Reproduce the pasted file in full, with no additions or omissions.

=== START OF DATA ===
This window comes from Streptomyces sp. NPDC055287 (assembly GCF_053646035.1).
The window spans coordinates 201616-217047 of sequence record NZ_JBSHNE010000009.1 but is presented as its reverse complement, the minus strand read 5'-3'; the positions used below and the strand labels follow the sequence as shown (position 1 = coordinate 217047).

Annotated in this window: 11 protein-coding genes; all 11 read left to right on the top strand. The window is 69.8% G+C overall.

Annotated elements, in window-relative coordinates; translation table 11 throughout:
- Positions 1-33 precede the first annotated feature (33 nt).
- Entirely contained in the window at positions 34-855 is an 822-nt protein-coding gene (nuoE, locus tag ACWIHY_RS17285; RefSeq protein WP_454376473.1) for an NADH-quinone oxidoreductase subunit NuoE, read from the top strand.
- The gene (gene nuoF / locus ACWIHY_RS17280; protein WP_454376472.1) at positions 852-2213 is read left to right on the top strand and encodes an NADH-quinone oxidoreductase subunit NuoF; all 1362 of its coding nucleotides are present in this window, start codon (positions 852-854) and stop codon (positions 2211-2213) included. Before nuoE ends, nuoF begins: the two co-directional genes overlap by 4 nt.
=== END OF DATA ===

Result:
This window comes from Streptomyces sp. NPDC055287 (assembly GCF_053646035.1).
The window spans coordinates 201616-217047 of sequence record NZ_JBSHNE010000009.1 but is presented as its reverse complement, the minus strand read 5'-3'; the positions used below and the strand labels follow the sequence as shown (position 1 = coordinate 217047).

Annotated in this window: 11 protein-coding genes; all 11 read left to right on the top strand. The window is 69.8% G+C overall.

Annotated elements, in window-relative coordinates; translation table 11 throughout:
- Positions 1-33 precede the first annotated feature (33 nt).
- Entirely contained in the window at positions 34-855 is an 822-nt protein-coding gene (nuoE, locus tag ACWIHY_RS17285; RefSeq protein WP_454376473.1) for an NADH-quinone oxidoreductase subunit NuoE, read from the top strand.
- The gene (gene nuoF / locus ACWIHY_RS17280; protein WP_454376472.1) at positions 852-2213 is read left to right on the top strand and encodes an NADH-quinone oxidoreductase subunit NuoF; all 1362 of its coding nucleotides are present in this window, start codon (positions 852-854) and stop codon (positions 2211-2213) included. Before nuoE ends, nuoF begins: the two co-directional genes overlap by 4 nt.